Photo: Kirby Burgess as Baby and Kurt Phelan as Johnny, Photo: Jeff Busby
By Eleanor Bergstein
Directed by James Powell
Produced by John Frost, Karl Sydow, Martin McCallum, Joye Entertainment, Lionsgate and Magic Hour Productions
Queensland Performing Arts Centre
Season: May 28-July 18. Running time two hours 20 minute inckuding interval. Bookings: qpac.com.au or 136 246
Oh what a night! It was a night full of quality, quirky fun, great music, magical visual effects, and incredible dancing. There was also enough eye-candy to light up the life of anyone regardless of sex.
The video and projection design from John Driscoll created some unbelievable images and added an amazing cinematic feel to the whole thing.
This is the 10th anniversary of this Australian concoction and what a brilliant production it was. I don’t think I have ever seen a more attractive cast that was blessed with so much energy and talent in all departments. It was sheer pleasure to watch them perform with such boundless energy.
It has a plot and characters that could end up as corny as Kansas, but under James Powell’s direction the story became believable and the characters very real
The action is set in 1963 in a popular family resort in New York’s Catskill Mountains and 17 year- old Frances ‘Baby’ Houseman is holidaying with her older sister and parents.
Baby is a typical bored teenager who doesn’t want to swim, play tennis, or join in the Latin American dance lessons with resident teacher and Lothario from the wrong side of the tracks Johnny Castle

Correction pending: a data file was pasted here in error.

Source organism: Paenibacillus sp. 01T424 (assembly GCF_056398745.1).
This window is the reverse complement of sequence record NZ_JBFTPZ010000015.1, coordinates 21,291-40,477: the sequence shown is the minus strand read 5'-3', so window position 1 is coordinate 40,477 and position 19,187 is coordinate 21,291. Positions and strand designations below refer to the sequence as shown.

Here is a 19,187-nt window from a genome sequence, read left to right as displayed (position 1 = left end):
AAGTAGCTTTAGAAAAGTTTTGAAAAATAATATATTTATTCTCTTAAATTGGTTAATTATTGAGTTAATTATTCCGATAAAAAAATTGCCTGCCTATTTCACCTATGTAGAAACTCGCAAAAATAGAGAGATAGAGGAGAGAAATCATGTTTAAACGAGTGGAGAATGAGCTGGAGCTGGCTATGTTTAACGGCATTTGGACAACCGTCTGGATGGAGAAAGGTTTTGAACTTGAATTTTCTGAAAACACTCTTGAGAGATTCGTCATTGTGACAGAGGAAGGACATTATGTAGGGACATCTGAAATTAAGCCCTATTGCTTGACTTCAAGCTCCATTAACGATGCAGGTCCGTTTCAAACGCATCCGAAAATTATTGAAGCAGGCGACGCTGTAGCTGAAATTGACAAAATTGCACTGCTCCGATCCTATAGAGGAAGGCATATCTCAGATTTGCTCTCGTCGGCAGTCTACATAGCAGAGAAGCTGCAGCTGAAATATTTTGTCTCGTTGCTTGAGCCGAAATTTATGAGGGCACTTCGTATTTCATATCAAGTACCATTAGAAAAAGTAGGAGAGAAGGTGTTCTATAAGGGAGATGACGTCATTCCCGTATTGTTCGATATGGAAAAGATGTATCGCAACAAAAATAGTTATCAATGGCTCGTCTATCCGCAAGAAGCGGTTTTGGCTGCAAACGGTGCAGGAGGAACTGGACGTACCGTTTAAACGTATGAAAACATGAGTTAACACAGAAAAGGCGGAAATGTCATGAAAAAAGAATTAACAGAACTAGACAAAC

She wanders around the grounds and stumbles upon the staff quarters where an all-night dance party is in full swing. The dancing is nothing like Johnny teaches in his classes. It is raunchy “dirty dancing” that that puts West Side Story to shame.
Then of course Baby falls for the bad boy and his sexy dance moves.
When Penny, Johnny’s competition dance partner, falls ill following a botched abortion Baby is cajoled into taking her place. So starts the heavy romance, seduction, deceit and misunderstandings all round. It was fascinating to watch the development from clumsy “dancing with the stars” sequences to the highly polished finale.
I have to admit to being enraptured by this stage version of the hit movie. It pulled me into the action from the second the curtain opened to the great sounding band and some smooth dance moves. I knew right away it was going to be a special night.
Kurt Phelan was a phenomenal Johnny, his look and attitude was perfect – like grown-up Fonz. He can move and sing and act and dominate with sheer stage presence.
Where most of the ensemble girls were tall, glammed up and wore high, high heels and short skirts, Kirby Burgess as Baby was shorter, wore unsexy clothes and low-heeled shoes. She was a lovely unsophisticated innocent and a perfect foil for the over-sexed Johnny.
I also enjoyed Adam Murphy as Baby’s Dad, Dr Houseman, It was role that could have been pompous and shallow, but Murphy turned it into a believable, caring character that added heaps to the production.
And what a great voice has Mark Vincent as Johnny’s offsider Billy Costecki. It was haunting duet he did with Maddie Peat as Penny. Now there was one of my favourites of the night. Maddie was so good in every aspect of her craft, she danced and sang sublimely and created a memorable character.
Gabriel Brown gave us a nicely rounded Jerry Lewis-like nerd and Eric Rasmussen’s smooth vocals were so in period.
But underscoring the show was the dancing and the music. Choreographer Michelle Lynch’s amazing routines were brilliant and kept on the move by Brisbane choreographer Callum Mansfield.
And the songs: Hungry Eyes, Hey Baby, Do You Love Me? Save the Last Dance for Me and of course (I've Had) The Time Of My Life were nostalgic to the core.
Dirty Dancing is a feel-good two hours of entertainment that will lift the hearts of the down-hearted and cheer up those feeling a bit blue.